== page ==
Based on its business model, Quibi — designed to be an “on the go” streaming service that you can watch in quick bites (hence the name) on your phone — has seemingly had bad luck in the timing of its launch, with most of the world sheltering at home. But sampling its lineup, a more controllable flaw is that the shows generally aren’t very good, which — for a programming venture — is more than a mere quibble.
Although the highest-profile fare includes “Movies in chapters” — slicing dramatic stories into 7-to-9-minute sections as “episodes” — the titles that work best are unscripted, which feels more suited to snack-sized video consumption.
As for any coherence to the selections, there really isn’t any. Seemingly emulating Netflix, Quibi — which is kicking off with a 90-day free trial — appears to want to be some things to all people, delivering a hodgepodge of ideas ultimately defined more by the format than its content.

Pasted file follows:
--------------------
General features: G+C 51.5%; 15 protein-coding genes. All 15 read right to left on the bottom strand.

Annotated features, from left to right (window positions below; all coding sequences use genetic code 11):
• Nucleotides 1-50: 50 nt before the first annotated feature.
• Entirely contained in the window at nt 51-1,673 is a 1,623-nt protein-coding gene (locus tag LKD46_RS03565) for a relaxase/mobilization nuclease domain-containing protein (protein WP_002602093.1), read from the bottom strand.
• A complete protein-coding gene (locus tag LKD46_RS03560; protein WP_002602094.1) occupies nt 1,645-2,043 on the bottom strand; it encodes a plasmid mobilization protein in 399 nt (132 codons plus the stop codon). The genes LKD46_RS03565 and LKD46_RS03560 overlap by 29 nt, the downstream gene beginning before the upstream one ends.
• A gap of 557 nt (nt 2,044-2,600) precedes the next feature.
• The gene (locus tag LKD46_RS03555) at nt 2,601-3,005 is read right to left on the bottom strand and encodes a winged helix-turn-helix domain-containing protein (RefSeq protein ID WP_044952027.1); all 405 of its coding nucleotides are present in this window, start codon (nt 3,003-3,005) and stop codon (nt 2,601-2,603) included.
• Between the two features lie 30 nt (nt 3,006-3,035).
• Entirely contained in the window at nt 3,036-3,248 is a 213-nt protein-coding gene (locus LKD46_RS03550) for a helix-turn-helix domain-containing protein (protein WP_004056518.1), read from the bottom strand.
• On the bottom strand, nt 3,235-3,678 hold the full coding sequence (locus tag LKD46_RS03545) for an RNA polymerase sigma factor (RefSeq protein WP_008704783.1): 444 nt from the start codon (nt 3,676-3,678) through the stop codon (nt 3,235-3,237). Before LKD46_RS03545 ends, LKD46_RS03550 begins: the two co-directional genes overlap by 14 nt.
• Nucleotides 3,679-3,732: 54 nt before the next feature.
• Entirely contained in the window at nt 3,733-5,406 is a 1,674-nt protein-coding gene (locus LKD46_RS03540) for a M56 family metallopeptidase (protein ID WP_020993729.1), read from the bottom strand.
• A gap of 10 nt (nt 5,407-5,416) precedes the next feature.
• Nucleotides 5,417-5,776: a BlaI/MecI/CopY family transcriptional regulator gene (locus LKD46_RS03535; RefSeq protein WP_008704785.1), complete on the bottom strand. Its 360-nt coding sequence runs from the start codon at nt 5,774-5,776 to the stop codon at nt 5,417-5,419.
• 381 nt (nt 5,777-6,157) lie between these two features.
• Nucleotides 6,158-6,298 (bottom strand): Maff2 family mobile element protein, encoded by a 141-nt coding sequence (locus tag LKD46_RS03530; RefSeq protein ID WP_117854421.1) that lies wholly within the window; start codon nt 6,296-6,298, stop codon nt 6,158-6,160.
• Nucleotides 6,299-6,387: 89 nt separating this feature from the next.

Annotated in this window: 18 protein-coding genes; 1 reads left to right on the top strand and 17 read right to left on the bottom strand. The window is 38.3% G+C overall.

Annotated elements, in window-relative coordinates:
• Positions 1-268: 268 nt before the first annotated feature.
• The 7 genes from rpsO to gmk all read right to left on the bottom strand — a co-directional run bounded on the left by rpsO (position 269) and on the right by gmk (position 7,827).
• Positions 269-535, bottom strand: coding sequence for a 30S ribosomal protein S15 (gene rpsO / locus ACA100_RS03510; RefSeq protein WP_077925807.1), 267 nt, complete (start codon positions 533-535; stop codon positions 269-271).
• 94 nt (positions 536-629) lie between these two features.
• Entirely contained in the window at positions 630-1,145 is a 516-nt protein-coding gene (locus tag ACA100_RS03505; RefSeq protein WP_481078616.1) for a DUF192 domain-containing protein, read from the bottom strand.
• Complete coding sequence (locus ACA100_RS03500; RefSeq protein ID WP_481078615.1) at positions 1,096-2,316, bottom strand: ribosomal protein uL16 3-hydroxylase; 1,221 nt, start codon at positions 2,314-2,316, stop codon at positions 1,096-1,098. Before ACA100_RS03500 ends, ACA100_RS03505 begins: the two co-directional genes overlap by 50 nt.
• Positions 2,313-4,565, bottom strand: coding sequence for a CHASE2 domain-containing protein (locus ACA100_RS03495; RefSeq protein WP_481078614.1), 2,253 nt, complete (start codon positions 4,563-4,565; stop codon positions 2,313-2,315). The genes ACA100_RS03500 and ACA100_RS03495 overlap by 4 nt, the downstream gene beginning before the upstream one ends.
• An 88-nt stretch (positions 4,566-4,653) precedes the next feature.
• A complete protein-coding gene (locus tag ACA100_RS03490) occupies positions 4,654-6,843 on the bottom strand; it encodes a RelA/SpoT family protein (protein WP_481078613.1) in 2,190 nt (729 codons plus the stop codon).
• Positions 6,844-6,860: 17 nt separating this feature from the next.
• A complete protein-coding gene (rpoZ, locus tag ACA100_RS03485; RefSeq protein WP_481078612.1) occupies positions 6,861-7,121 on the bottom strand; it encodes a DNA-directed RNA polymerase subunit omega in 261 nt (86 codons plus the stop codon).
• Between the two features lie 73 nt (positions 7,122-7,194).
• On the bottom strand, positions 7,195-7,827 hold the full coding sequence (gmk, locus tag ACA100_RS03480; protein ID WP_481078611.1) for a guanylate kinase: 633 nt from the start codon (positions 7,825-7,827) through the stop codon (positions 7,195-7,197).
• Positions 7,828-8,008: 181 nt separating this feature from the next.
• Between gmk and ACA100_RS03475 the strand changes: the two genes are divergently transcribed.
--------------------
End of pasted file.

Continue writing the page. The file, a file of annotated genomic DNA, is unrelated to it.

Quibi made more than two dozen individual offerings available to preview, so depending on personal preferences and interests your mileage might vary. That includes self-help fare, cooking shows, a revival of “Punk’d” (with Chance the Rapper) and news, sports, entertainment and latenight compilations, the last group basically approximating what you can see on those screens offering clips at the gas station.
There’s utility in that, although it’s tough to envision a true test of Quibi’s value until life returns to semblance of normalcy, with people moving about and having small windows of time to fill while they wait in lines and the like.
For now, here’s a breakdown of the more and least promising of Quibi titles, with an emphasis on the scripted shows, while flagging the higher-profile documentary or reality concepts. Based on first impressions, the service might have a few keepers in the latter bucket, but should consider going back to the drawing board with the former: